The artist formerly known as ‘Pretty Boy’ hasn’t been the only one to make this point and many feel Jacobs’ body work was the real reason for Golovkin’s somewhat subdued display back in March.
Triple G has shown time and again that he has arguably the best chin in boxing, but he has never really come under a sustained body attack. That is largely because going to body carries an inherent risk and few are brave enough to trade up close with the Kazakh.
However, no previous opponent has had Canelo’s skill-set and should he find a route to Triple G’s torso then it could pay off big time.
Gennady Golovkin is one of the most dedicated boxers in the world and even the birth of his daughter couldn’t pry him out of the gym.
The three-belt champion missed the birth on Friday because he was training for his upcoming world middleweight title fight.
Golovkin stayed in the gym for two hours after his wife, Alina, gave birth to the couple’s second child. They also have a son.
“He didn’t leave the gym until 6 pm,” Golovkin’s trainer Abel Sanchez said. “The baby was born at 4 pm.
“His wife was in the hospital for one day. She came home next day so he was home with them.”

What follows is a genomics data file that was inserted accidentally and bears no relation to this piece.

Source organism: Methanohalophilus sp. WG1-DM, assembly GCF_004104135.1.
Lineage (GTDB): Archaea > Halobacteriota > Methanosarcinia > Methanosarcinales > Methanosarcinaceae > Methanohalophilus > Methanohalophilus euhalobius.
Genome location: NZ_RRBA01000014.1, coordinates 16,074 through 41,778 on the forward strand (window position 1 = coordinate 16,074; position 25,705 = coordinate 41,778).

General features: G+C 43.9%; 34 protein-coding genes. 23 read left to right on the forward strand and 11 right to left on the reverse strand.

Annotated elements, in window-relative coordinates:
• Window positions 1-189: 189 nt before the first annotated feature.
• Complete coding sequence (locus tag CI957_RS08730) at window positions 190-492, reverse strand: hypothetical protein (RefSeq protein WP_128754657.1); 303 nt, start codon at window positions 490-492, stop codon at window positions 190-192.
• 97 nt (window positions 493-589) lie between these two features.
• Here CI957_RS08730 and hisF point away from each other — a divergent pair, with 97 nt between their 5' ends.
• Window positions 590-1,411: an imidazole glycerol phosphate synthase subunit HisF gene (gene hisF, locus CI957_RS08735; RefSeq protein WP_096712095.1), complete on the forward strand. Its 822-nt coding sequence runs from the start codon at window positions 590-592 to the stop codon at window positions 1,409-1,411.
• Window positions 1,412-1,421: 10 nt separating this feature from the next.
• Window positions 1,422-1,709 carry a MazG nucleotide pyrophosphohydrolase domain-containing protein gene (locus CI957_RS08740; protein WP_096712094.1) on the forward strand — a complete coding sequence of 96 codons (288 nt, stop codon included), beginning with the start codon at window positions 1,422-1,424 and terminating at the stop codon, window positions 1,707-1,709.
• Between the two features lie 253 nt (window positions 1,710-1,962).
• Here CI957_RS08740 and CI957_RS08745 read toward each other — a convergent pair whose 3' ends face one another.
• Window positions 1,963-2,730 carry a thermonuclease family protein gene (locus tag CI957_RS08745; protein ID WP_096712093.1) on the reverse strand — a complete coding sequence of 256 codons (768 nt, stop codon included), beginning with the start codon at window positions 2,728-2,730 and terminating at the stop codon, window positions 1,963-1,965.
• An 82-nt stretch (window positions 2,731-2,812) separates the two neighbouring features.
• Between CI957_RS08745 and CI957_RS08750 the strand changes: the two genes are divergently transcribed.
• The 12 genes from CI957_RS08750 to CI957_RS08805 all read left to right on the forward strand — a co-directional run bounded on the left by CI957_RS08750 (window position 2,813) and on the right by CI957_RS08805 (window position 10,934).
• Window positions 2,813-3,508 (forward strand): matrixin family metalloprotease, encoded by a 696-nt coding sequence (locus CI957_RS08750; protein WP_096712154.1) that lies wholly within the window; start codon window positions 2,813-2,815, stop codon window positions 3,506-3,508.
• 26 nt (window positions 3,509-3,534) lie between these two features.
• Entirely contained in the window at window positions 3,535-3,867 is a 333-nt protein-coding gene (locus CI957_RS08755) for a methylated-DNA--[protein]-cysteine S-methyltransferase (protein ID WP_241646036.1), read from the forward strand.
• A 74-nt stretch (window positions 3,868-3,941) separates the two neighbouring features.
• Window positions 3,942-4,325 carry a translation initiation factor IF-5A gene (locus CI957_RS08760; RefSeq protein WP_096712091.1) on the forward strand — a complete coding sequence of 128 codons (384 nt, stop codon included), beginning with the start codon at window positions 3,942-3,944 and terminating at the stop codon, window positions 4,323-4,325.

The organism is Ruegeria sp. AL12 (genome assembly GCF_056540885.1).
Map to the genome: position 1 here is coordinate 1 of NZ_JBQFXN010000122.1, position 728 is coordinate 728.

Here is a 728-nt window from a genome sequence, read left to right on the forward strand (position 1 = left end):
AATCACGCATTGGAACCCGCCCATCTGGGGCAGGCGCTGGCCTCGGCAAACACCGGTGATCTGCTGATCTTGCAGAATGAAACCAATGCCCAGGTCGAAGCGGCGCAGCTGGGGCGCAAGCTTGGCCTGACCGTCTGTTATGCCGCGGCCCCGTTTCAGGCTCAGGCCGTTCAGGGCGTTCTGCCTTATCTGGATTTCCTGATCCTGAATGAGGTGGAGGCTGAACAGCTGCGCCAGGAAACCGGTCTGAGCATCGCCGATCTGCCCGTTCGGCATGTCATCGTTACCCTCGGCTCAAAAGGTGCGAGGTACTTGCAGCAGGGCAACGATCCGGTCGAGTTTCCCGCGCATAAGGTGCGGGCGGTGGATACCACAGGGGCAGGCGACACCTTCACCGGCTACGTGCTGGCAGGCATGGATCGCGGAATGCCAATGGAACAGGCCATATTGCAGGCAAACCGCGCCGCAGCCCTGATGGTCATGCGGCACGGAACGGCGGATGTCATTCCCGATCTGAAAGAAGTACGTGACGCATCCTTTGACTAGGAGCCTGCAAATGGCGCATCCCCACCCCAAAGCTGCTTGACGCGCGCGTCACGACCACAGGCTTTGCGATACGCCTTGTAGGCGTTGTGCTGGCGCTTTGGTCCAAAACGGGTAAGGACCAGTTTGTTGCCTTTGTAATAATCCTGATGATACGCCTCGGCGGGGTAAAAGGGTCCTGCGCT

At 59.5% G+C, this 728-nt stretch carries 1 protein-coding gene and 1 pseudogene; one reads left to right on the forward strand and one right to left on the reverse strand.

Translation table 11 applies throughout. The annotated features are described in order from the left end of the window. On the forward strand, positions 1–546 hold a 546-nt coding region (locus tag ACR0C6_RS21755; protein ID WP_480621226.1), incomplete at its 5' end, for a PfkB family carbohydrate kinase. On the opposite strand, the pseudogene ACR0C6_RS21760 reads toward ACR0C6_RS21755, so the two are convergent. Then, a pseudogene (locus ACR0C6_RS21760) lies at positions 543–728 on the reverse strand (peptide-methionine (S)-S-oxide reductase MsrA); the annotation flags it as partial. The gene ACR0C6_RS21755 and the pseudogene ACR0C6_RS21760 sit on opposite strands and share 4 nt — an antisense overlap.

Golovkin, who holds the World boxing Council, World boxing Association and International boxing Federation middleweight belts, will face Canelo Alvarez in a 12-round mega title fight on Saturday in Las Vegas.
Sanchez said he was concerned during the long training camp about how Golovkin was doing with the baby on the way and the most important fight of his career around the corner.
“I started to voice my concern. ‘The baby’s not here’. He said ‘coach the baby is going to come whether I am there or not. I have already done my part.'”
Sanchez said Golovkin has been in high spirits as the fight preparation shifted this week from their training camp to Las Vegas.
“He is in a great mood. I don’t know if it is because of the baby being here or if because he finally got the fight he wanted,” Sanchez said.
Sanchez says Golovkin is a good father and just as dedicated to his family as he is to his work.
“Golovkin is a family man. He has always been very, very, very focused,” Sanchez said.